Atypical Seborrheic Keratosis (SK) are variations that may be seen that are “less obvious” and may be confused with other skin lesions. The photograph above is concerning because it is jet black and very thick. Such lesions warrant a biopsy to exclude the possibility of a malignancy, such as melanoma.
In the photograph above you will note that the lesion is irregular, and has some variations of pigmentation (color) along the edges. Central regions do not clearly demonstrate horn cysts. Use of dermoscopy may help to clarify the diagnosis, but not always. A biopsy for this lesion is warrented.
SKs can peel and grow back. During these times the lesions may not show the classic features and may appear flatter and more scaly. The lesion above is red and flesh colored. You still can see horn cysts and it continues to have a sharp margin.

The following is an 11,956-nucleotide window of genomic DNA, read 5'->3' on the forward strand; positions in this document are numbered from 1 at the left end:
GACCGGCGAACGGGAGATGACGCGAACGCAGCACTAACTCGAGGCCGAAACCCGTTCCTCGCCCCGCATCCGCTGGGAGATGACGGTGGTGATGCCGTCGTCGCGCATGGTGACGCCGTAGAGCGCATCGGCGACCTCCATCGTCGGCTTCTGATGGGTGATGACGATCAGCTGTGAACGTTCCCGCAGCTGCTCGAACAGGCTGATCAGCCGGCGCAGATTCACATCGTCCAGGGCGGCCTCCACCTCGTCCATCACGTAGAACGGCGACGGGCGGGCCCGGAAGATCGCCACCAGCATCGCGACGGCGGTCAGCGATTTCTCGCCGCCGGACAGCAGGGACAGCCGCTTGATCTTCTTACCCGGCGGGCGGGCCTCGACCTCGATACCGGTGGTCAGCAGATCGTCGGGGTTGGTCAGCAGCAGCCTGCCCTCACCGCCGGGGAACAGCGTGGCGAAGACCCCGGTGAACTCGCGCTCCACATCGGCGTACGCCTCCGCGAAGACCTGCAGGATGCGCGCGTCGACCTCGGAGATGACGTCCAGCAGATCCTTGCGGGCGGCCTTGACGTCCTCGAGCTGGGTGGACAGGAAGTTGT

Some lesions are flesh colored and may be more difficult to identify as a SK. In general, when I have patients that have numerous SKs I tell them not to assume that any new lesions, or a lesion that appears to be changing is automatically a SK. If these changes are noted I tell all my patients I need to see it, because it may not be a SK and could be a melanoma, which can be life threatening. For more information please refer to the link HERE.